“Annie and the Secret Pilot,” Friend, Aug. 1992, 20
Annie threw her paper airplane. It sailed up and over the gray block wall at the back of her yard. She stomped her foot and thought, Now I’m never going to get it back.
Just then, her typing-paper airplane glided back over the wall and landed by the patio. Annie grabbed the plane and ran back to the wall.
“Thank you,” she called. No one answered. “Is anyone there?” she asked. No one answered.
She threw her airplane back over the wall, sat on her swing, blocked the setting sun with a salute, and waited. Suddenly a different plane, made of newspaper, flew over the wall, through the swing chains above her head, and glided to a perfect landing in front of the sliding-glass door.
“Wow!” Annie reached for the plane. “I wish I knew how to make planes fly like—” Suddenly she stopped. The plane had a message written on one of the wings. “Hi, Amelia! From the Secret Pilot.”
Who’s Amelia? wondered Annie. Maybe the family who lived here before us had a girl named Amelia. The Secret Pilot sure can’t print very well. Her writing’s so scribbly, she couldn’t be very old. Or, it could be a boy. He sure knows how to make good airplanes. I have to find out who the Secret Pilot is.
“I’m going to ride around the block—OK, Mom?” Annie called.
“Not now, Annie. I need the table set for dinner.”
Annie chewed on her bottom lip. “May I go after dinner, please?”
“You need to wash your hair tonight,” said her mother.
Annie glanced back at the block wall. “May I please have a minute to do something before I set the table?” Her mother smiled and nodded. Annie grabbed a pen from the desk in the hall and ran back to the yard. On the other wing of the airplane, she wrote:
Dear Secret Pilot,
I’ll be over tomorrow.
She paused for a minute, then added “Amelia” after her own name. She sailed the plane back over the wall and waited, but it didn’t come back.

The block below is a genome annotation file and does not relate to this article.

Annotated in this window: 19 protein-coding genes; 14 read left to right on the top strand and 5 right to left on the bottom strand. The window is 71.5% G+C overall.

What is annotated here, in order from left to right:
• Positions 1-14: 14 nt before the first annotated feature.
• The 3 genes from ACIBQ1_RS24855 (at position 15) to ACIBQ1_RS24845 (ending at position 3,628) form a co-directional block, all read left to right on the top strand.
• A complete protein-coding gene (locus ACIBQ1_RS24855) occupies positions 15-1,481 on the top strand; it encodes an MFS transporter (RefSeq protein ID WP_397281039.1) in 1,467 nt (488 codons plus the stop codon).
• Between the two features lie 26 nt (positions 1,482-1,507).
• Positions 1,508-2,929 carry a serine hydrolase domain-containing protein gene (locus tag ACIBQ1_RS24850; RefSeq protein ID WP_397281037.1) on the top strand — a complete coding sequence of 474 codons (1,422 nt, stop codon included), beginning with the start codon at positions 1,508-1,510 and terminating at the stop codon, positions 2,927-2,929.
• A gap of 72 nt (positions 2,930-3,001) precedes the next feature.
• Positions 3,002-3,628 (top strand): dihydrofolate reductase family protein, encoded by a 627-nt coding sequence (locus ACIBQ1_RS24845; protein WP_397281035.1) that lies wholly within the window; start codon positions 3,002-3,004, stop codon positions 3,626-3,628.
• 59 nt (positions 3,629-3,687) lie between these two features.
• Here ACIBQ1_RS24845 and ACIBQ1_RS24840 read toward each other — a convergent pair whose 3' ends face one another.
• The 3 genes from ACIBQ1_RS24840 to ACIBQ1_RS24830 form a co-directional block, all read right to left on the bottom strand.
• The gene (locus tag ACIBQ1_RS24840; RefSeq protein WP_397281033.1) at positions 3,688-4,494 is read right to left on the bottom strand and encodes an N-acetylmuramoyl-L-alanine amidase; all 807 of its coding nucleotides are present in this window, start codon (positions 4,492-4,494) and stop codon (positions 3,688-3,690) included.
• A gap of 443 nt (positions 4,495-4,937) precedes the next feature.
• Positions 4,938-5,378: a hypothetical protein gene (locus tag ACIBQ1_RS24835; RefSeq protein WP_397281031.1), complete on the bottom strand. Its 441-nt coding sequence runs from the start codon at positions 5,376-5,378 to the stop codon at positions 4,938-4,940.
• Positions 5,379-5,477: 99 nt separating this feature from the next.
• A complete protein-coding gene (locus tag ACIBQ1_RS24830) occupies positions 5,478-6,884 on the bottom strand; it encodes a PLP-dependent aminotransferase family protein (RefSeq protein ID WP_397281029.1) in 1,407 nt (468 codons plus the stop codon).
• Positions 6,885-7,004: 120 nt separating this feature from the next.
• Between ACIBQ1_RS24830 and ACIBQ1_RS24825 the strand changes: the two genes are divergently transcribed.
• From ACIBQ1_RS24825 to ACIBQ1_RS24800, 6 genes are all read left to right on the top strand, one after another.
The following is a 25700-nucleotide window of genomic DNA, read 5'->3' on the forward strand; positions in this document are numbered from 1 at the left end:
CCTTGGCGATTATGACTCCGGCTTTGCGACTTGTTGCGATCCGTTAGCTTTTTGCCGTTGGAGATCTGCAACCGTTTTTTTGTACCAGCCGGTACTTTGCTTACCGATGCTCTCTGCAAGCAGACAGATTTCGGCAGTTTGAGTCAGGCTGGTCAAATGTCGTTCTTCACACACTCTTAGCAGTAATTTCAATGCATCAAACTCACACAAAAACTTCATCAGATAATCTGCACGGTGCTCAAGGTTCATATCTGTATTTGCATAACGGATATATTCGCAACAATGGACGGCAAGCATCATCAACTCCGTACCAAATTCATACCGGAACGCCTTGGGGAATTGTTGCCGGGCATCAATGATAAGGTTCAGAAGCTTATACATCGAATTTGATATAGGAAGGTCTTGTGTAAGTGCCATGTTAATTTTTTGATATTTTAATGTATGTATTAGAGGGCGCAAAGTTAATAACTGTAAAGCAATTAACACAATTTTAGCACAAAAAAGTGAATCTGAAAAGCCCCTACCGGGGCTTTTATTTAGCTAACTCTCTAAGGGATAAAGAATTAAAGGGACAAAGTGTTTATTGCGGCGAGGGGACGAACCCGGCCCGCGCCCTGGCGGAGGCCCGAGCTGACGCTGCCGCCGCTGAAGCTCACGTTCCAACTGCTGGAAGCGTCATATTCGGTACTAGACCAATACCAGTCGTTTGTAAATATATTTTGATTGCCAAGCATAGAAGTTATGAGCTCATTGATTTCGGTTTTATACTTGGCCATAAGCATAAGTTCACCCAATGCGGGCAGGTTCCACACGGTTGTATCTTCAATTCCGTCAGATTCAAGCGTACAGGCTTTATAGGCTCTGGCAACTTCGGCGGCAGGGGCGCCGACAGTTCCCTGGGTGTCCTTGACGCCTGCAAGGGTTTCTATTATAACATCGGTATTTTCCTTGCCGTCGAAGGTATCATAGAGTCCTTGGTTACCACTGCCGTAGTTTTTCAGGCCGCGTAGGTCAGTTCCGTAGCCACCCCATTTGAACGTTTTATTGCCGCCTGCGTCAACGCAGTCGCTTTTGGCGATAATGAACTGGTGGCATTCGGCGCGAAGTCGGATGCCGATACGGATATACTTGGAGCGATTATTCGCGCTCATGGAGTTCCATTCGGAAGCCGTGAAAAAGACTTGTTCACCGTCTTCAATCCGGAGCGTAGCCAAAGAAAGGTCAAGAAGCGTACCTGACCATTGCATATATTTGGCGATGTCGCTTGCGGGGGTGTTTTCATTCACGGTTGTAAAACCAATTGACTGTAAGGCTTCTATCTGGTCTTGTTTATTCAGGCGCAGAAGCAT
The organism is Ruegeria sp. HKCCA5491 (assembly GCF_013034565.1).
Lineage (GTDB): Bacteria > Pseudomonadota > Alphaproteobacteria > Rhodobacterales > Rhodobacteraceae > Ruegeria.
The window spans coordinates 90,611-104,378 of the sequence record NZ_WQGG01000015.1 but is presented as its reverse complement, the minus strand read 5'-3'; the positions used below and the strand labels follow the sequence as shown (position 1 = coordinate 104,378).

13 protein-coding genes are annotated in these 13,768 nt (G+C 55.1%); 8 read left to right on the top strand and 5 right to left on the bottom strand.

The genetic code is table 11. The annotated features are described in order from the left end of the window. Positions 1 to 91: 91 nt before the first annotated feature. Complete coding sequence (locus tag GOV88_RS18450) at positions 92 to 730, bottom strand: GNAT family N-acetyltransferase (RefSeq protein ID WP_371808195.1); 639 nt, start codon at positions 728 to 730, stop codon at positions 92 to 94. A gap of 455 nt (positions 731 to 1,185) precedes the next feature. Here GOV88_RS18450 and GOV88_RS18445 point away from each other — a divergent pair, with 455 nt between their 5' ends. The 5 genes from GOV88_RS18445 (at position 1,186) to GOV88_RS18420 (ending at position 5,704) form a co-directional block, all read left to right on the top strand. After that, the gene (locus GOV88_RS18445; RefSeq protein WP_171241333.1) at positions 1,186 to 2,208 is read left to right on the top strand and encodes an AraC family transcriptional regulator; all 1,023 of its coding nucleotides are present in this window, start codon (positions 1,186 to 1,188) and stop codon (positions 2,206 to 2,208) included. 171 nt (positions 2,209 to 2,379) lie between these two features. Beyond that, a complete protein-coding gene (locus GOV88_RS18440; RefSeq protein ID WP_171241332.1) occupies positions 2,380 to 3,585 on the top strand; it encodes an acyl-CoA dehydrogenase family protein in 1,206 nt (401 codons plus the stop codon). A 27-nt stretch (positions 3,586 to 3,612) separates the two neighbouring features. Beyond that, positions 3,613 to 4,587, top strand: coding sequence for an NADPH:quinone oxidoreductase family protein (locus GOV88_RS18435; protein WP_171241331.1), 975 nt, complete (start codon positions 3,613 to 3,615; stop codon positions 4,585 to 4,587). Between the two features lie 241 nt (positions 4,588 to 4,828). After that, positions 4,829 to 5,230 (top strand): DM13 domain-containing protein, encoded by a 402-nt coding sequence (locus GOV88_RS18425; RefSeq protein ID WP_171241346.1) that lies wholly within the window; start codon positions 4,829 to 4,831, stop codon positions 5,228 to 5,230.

The next morning Annie jumped on her bike and pedaled around the corner. She kept her eye on the tall palm tree in her backyard. When she rode past a park on the next street, she lost sight of it for a minute but then was able to line it up with a long, low building. It didn’t look like a house. There was a parking lot beside it, and a large sign on the lawn. The sign said, “Seacliff Retirement Home.” Annie could see her palm tree behind the building.
She went up the sidewalk and peeked through the door. As she stepped on the black rubber doormat, the door buzzed aside like the one at the supermarket.
A nurse hung up a telephone and smiled at Annie. “May I help you, dear?” she asked.
Annie walked to the desk. “Do any kids live here?”
The woman said kindly, “No children—just older people.”
As Annie turned to leave, she saw a man with white hair and a blue captain’s hat walking slowly down the hall. His hat had gold wings embroidered on the bill. Annie saw something sticking out of his jacket pocket—her paper airplane. He saluted to the nurse.
“Hi, Captain Penny,” said the nurse. “Off to the park again?”
Captain Penny nodded and patted the nurse’s hand.
“Excuse me,” said Annie. “I’m Annie Amelia. Are you the Secret Pilot?”
Captain Penny smiled with every wrinkle on his face.
“He was a pilot all right, but it’s no secret,” said the nurse. “You should see his scrapbook. Why, he even knew Amelia Earhart, the first woman to fly the Atlantic Ocean alone.”
Captain Penny took off his winged pilot’s hat and set it on Annie’s head. She grinned back at him.
“He can’t speak very well since his stroke, but he doesn’t let that stop him,” the nurse explained. “He takes his newspaper to the park every day and watches the children play.”
Captain Penny scribbled a shaky note and handed it to Annie:
Dear Miss Annie Amelia,
Some young friends and I are meeting at the park today to make airplanes. Might your mother let you join us?
Your Secret Pilot
Annie gave him a salute. The nurse called Annie’s mother, and Annie and the Secret Pilot headed for the park.